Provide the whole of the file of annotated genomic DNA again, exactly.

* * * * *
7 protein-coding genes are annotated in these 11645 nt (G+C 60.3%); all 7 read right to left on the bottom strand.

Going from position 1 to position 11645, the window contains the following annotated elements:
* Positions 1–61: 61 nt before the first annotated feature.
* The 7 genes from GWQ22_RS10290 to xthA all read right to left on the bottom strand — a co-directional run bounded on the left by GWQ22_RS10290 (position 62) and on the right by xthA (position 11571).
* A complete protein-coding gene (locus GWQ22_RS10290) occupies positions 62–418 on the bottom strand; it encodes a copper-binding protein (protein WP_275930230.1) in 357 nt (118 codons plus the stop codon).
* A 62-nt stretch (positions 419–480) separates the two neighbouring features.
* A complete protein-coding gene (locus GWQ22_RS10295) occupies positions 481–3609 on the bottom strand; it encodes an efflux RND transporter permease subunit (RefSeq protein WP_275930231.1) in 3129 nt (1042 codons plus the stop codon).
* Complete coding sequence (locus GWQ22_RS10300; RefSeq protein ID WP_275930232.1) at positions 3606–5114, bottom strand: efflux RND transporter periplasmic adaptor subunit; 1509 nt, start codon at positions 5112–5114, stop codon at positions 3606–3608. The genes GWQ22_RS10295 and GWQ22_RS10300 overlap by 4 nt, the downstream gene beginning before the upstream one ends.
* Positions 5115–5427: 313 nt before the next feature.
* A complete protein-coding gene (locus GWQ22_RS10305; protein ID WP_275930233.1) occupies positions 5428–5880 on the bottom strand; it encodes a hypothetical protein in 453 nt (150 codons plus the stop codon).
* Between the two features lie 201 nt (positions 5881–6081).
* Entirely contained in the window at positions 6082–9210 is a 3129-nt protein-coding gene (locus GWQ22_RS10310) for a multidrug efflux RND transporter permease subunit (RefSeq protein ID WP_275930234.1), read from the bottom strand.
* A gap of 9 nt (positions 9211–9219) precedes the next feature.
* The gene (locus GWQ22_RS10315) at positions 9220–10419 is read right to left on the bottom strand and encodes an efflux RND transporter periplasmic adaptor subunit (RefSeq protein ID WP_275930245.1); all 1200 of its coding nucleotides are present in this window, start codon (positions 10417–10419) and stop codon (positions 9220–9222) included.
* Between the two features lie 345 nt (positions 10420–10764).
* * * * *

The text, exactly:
7 protein-coding genes are annotated in these 11645 nt (G+C 60.3%); all 7 read right to left on the bottom strand.

Going from position 1 to position 11645, the window contains the following annotated elements:
* Positions 1–61: 61 nt before the first annotated feature.
* The 7 genes from GWQ22_RS10290 to xthA all read right to left on the bottom strand — a co-directional run bounded on the left by GWQ22_RS10290 (position 62) and on the right by xthA (position 11571).
* A complete protein-coding gene (locus GWQ22_RS10290) occupies positions 62–418 on the bottom strand; it encodes a copper-binding protein (protein WP_275930230.1) in 357 nt (118 codons plus the stop codon).
* A 62-nt stretch (positions 419–480) separates the two neighbouring features.
* A complete protein-coding gene (locus GWQ22_RS10295) occupies positions 481–3609 on the bottom strand; it encodes an efflux RND transporter permease subunit (RefSeq protein WP_275930231.1) in 3129 nt (1042 codons plus the stop codon).
* Complete coding sequence (locus GWQ22_RS10300; RefSeq protein ID WP_275930232.1) at positions 3606–5114, bottom strand: efflux RND transporter periplasmic adaptor subunit; 1509 nt, start codon at positions 5112–5114, stop codon at positions 3606–3608. The genes GWQ22_RS10295 and GWQ22_RS10300 overlap by 4 nt, the downstream gene beginning before the upstream one ends.
* Positions 5115–5427: 313 nt before the next feature.
* A complete protein-coding gene (locus GWQ22_RS10305; protein ID WP_275930233.1) occupies positions 5428–5880 on the bottom strand; it encodes a hypothetical protein in 453 nt (150 codons plus the stop codon).
* Between the two features lie 201 nt (positions 5881–6081).
* Entirely contained in the window at positions 6082–9210 is a 3129-nt protein-coding gene (locus GWQ22_RS10310) for a multidrug efflux RND transporter permease subunit (RefSeq protein ID WP_275930234.1), read from the bottom strand.
* A gap of 9 nt (positions 9211–9219) precedes the next feature.
* The gene (locus GWQ22_RS10315) at positions 9220–10419 is read right to left on the bottom strand and encodes an efflux RND transporter periplasmic adaptor subunit (RefSeq protein ID WP_275930245.1); all 1200 of its coding nucleotides are present in this window, start codon (positions 10417–10419) and stop codon (positions 9220–9222) included.
* Between the two features lie 345 nt (positions 10420–10764).